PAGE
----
When in Provence ..... hilltop villages in the Petit Luberon

Today is a bit of a monster blog. Either that, or our 1 week in Provence will turn into 4 weeks of blogs! So, today I am taking you on a tour of the hilltop villages in the Petit Luberon. I’ve already showed you Oppède-le-Vieux (click here).

Driving east from Oppède, the next town on the winding road was Ménerbes, a beautiful, quiet medieval village made famous (in fact, more famous than it really wanted to be!) when English writer Peter Mayle settled just outside of town and wrote his best-sellers about life in Provence (see here). Our first stop in town was for supper at one of the local restaurants, Café Veranda (but more about that later). Walking around town, it is (again!) the beautiful views (this time both to the south and to the north) that amazed us. On another occasion we also visited a wine farm just outside Ménerbes, Domaine de la Citadelle with an interesting corkscrew museum. It is a private collection with over one thousand pieces from all over the world.



About 7km’s east is Lacoste, a town with a bit of an infamous history. The Marque of Sade, who gave us the word “sadism” was a the owner of the Lacoste castle and his lifestyle probably made the town slightly livelier then than it is today . We found the town to be extremely sleepy and we were a bit surprised to see that the town is totally devoid of all the touristy shops you find in the other towns. Their Café de France must surely have one of the best views in all of France, so maybe we were just lucky and saw something amazing off the beaten track. (On the photos below – Just look at the house with its own boules court and table outside – what a view!!)

Travel only another 7km’s and you will reach Bonnieux, a fortified village from 972 AD. This town has much more village life going on than in the other towns, with many restaurants and cafes. We had an amazing supper at the beautiful Le Fournil. If you ever find yourself in the Luberon, this restaurants’ charming courtyard, or rather little village square with the old stone fountain in the middle, is the perfect location for a long lazy lunch. Just remember to book in advance and ask to be seated outside.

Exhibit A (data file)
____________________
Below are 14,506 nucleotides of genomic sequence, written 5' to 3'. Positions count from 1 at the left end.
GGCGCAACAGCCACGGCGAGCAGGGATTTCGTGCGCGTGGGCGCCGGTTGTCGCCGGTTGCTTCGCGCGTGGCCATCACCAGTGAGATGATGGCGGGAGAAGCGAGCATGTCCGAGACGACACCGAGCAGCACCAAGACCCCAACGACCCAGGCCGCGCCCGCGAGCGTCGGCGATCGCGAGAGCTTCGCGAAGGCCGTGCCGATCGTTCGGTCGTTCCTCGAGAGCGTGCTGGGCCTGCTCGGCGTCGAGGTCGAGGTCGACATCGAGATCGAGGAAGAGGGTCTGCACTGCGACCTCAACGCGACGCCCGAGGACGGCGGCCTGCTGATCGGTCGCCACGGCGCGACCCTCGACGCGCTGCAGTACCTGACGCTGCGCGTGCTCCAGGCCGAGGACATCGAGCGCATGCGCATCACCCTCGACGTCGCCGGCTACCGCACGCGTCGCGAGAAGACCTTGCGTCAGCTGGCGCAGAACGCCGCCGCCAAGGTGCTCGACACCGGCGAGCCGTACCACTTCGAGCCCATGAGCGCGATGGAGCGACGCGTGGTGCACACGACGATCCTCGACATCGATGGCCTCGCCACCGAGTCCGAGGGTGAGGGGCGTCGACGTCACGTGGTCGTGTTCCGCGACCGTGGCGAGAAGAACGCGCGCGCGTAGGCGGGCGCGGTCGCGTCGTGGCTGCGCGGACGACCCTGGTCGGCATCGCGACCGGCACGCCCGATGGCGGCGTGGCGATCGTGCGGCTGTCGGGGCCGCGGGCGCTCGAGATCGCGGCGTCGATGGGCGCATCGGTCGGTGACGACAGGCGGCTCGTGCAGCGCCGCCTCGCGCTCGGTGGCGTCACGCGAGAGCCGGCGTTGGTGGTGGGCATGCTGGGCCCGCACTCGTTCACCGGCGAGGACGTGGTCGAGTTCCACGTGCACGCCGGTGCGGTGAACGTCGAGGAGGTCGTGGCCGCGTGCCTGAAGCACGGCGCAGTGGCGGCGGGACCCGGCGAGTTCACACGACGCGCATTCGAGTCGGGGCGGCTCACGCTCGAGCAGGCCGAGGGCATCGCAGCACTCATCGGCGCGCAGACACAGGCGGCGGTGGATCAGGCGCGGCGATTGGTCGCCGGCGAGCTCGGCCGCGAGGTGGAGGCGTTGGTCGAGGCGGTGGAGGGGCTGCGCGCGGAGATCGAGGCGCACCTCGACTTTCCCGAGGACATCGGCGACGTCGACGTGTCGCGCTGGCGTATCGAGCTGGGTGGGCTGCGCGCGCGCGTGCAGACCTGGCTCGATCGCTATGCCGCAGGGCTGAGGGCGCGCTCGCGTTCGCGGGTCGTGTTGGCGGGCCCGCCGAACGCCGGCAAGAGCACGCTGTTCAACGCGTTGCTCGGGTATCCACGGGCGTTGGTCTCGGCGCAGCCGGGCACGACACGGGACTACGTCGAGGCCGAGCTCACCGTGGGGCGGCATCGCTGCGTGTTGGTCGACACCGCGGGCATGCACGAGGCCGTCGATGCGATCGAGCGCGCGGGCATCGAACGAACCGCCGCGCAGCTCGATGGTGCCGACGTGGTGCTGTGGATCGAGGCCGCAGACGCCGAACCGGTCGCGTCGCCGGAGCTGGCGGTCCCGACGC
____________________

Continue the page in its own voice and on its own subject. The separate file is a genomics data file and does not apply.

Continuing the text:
As you drive around the Luberon, you come across many wineries with a tasting room where you can try out the wine, chat to their sommelier or wine maker and buy to bring home (or for immediate consumption!). We visited Château la Canorgue on the Route du Pont Julien, just outside Bonnieux. With views of both Bonnieux and Lacoste in the distance, one can see why this farm was chosen as the location for the movie, A Good Year. 

And talking about the movie, we also drove through the beautiful Combe de Lourmarin that cuts across the mountains from Bonnieux and Lourmarin and ended up in Cucuron. The town is famous for its beautiful pond in the main square (called a bassin). Towering above, are 200 year old plane trees, putting the bassin and square in shade, perfect for a lunch in the summer time at one of the restaurants next to the water. 


Reading Peter Mayle’s first book, my husband summed it up rather sarcastically as “drive 5km, have lazy liquid filled lunch, siesta, drive 5km in another direction, have dinner, sleep, repeat the next day.” Well, you can make the Luberon into one big gastro-tour if you want, but what happened once we were there is that we now get it: within 40km across of French countryside lies a world that is way too beautiful to be appreciated at anything less than a slow pace.

Image credits: All photography by me

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